28 Oct 2019

Ming Chenghua Chinese Porcelain are thinner than its counterparts. Here’s Why.

Because of the peace and prosperity during the Emperor Chenghua's reign, manufacturing of ceramics had a revival after the stagnation in the three former reigns.Chenghua Chinese Porcelain feel different from its Ming counterparts.

Blue-and-white plate with the design of dragons, Chenghua period (1465-1487). Diameter of mouth 30.6cm; diameter of bottom 22.6cm; height 6.2cm. Collected by Jingdezhen Ceramics Archaeology Research Institute.

The blue-and-white ceramics in Chenghua period mainly use blue cobalt and therefore have elegant color, which is different from the bright colors in Yongle and Xuande periods, signifying the style change in the royal kilns.

In this era, the processes for clashing color was enhanced, and many new designs were originated.

For example, we see the unique mother hen and baby chicken designs. This famous mother hen and baby chicken cup was sold off to Liu Yiqian for an auction record of US$36 Million.

This period boasts of many small-sized vessels, including cups, plates and jars, which was something not seen in the previous eras.

The Appearance of Chenghua Ceramics

At first sight, Chenghua ceramics appear to be much thiner and with more refined materials.

Indeed,  collectors and connoisseurs alike have revered the Chenghua (1465-1487) reign of greater refinement of raw materials and better preparation.

Clashing-color cup with the design of butterflies among flowers, Chenghua period (1465-1487). Diameter of mouth 9.1cm; diameter of bottom 3.3cm; height 4.9cm. Collected by Jingdezhen Ceramics Archaeology Research Institute.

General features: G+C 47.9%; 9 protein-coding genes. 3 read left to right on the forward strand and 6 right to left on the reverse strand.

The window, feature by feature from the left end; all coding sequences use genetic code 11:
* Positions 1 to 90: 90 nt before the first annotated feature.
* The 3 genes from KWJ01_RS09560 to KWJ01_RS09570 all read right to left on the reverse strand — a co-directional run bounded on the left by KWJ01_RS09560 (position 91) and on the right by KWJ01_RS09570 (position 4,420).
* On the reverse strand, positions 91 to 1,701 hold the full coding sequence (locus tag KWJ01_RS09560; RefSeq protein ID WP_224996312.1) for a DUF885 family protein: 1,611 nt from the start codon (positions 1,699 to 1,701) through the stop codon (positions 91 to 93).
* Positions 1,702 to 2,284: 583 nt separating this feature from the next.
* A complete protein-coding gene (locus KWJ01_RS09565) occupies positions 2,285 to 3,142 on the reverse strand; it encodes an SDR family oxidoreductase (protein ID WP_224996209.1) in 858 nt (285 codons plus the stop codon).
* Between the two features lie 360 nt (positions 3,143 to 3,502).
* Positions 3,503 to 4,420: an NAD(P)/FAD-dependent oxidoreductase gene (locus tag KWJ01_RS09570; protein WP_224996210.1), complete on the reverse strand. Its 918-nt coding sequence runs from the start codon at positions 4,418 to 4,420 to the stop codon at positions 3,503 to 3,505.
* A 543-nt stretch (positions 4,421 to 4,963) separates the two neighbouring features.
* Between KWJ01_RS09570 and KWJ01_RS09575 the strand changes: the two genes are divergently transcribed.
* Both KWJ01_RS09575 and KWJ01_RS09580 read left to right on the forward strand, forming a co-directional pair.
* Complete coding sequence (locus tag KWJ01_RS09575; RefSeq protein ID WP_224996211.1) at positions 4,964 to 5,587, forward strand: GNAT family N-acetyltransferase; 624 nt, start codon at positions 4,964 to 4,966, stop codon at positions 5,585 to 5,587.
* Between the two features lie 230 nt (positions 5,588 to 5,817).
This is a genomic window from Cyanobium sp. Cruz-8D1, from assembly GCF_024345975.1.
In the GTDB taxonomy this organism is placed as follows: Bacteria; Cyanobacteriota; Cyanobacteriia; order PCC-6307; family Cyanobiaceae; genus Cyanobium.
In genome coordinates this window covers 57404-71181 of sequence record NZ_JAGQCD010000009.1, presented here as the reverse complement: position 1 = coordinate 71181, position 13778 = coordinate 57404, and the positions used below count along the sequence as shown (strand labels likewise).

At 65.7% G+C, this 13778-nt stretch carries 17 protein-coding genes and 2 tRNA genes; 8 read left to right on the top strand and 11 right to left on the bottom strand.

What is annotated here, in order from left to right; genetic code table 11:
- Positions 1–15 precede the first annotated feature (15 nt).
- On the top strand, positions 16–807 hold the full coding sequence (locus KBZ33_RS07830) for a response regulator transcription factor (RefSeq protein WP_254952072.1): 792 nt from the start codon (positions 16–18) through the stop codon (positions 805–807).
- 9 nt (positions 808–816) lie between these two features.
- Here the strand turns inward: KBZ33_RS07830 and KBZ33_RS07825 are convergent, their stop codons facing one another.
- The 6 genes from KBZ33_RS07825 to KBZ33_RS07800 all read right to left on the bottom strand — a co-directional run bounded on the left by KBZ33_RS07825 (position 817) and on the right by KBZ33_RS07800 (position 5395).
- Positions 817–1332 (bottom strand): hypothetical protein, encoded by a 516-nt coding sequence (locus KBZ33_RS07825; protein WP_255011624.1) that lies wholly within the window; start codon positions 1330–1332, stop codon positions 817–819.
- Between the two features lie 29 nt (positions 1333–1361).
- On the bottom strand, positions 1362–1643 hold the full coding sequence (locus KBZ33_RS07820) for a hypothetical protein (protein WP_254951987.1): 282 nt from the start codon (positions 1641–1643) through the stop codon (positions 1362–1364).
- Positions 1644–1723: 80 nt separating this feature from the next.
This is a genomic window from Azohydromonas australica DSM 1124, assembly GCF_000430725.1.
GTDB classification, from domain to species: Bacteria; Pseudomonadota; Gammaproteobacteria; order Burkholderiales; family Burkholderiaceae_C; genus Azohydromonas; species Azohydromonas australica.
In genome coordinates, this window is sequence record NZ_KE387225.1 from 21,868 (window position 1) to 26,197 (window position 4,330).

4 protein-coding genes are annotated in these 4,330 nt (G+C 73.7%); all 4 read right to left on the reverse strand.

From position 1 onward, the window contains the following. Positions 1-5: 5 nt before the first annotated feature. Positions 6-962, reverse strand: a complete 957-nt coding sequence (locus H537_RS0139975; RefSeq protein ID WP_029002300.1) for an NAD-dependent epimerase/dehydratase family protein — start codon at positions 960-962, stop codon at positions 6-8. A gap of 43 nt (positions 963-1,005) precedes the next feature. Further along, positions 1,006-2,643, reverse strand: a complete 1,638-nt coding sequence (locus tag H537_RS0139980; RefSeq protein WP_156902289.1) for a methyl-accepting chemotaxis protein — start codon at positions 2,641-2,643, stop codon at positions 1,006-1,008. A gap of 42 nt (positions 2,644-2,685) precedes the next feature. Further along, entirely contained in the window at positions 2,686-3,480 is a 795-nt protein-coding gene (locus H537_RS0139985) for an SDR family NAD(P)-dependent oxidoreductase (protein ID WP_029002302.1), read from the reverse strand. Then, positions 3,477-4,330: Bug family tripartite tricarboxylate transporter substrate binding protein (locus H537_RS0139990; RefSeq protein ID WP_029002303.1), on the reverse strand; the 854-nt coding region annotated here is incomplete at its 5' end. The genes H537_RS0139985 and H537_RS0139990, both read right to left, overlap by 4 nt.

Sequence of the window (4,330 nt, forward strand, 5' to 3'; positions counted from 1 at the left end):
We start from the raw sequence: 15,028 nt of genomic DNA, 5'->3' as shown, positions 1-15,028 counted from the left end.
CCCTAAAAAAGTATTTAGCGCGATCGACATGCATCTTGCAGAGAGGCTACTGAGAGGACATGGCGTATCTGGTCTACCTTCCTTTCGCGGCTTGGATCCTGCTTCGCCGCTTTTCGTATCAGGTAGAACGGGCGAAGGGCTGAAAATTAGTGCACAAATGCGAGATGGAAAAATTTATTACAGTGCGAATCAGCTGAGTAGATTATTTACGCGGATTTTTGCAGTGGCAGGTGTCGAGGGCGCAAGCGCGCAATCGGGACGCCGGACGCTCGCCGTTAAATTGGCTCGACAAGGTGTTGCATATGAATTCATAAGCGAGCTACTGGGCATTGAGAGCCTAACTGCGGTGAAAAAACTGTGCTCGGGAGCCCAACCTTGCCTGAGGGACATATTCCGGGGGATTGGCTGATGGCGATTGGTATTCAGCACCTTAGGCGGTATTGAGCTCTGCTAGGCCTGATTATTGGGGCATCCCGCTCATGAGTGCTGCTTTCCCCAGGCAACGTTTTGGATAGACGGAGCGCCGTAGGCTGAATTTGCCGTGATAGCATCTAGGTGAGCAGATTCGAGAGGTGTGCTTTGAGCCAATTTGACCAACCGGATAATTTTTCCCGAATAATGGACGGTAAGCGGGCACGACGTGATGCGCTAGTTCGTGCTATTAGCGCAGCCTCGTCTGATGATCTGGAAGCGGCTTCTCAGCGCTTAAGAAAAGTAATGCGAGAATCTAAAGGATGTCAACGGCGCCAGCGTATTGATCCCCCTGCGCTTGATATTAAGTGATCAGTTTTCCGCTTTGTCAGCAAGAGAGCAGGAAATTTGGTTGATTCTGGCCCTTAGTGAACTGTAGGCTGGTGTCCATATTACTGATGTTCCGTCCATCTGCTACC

Because the refinement process causes low iron impurity, it resulted in a whiter body material.

According to studies, there was also a slight adjustment to the composition of the materials used for their ceramics.

The proportion of clay (kaolin) to baidunzi (china stone) was increased so there would be more alumina and less calcia to produce a white white body.

This body could be fired at a slightly higher temperature than previous porcelains and was thus more vitrified. In other words, it more closely resembled glass production.

Blue and White Bowl with the Design of the Eight Dragons and Phoenixes, Chenghua period (1465 - 1487)

By reducing the amount of flux in the glaze, it became improved. It allowed the porcelain to mature at a higher temperature, enabling more of the residual batch material to be dissolved into the glaze.

This produces a smooth glossy glaze with minute bubbles evenly distributed.

This gives the glaze its much admired unctuous jade like texture, while the tiny bubbles produce a soft appearance without masking or distorting any decorating beneath. A reduction in the amount of iron in the glaze resulted in a cleaner, clearer glaze.

The persistence of colour texture and style of painting of the cobalt blue is another feature of the Chenghua style.

The Ming Dynasty Chenghua wares are very similar to Kangxi period porcelain save being slightly sturdier and a bit more 'tooled' as to make the pieces truly perfect.

In other words, with Chenghua pieces it appears that a lot of work has been put into them to make their beauty to appear effortless.

It is truly a beauty to behold and to feel and touch the masterpieces of the Chenghua Era.

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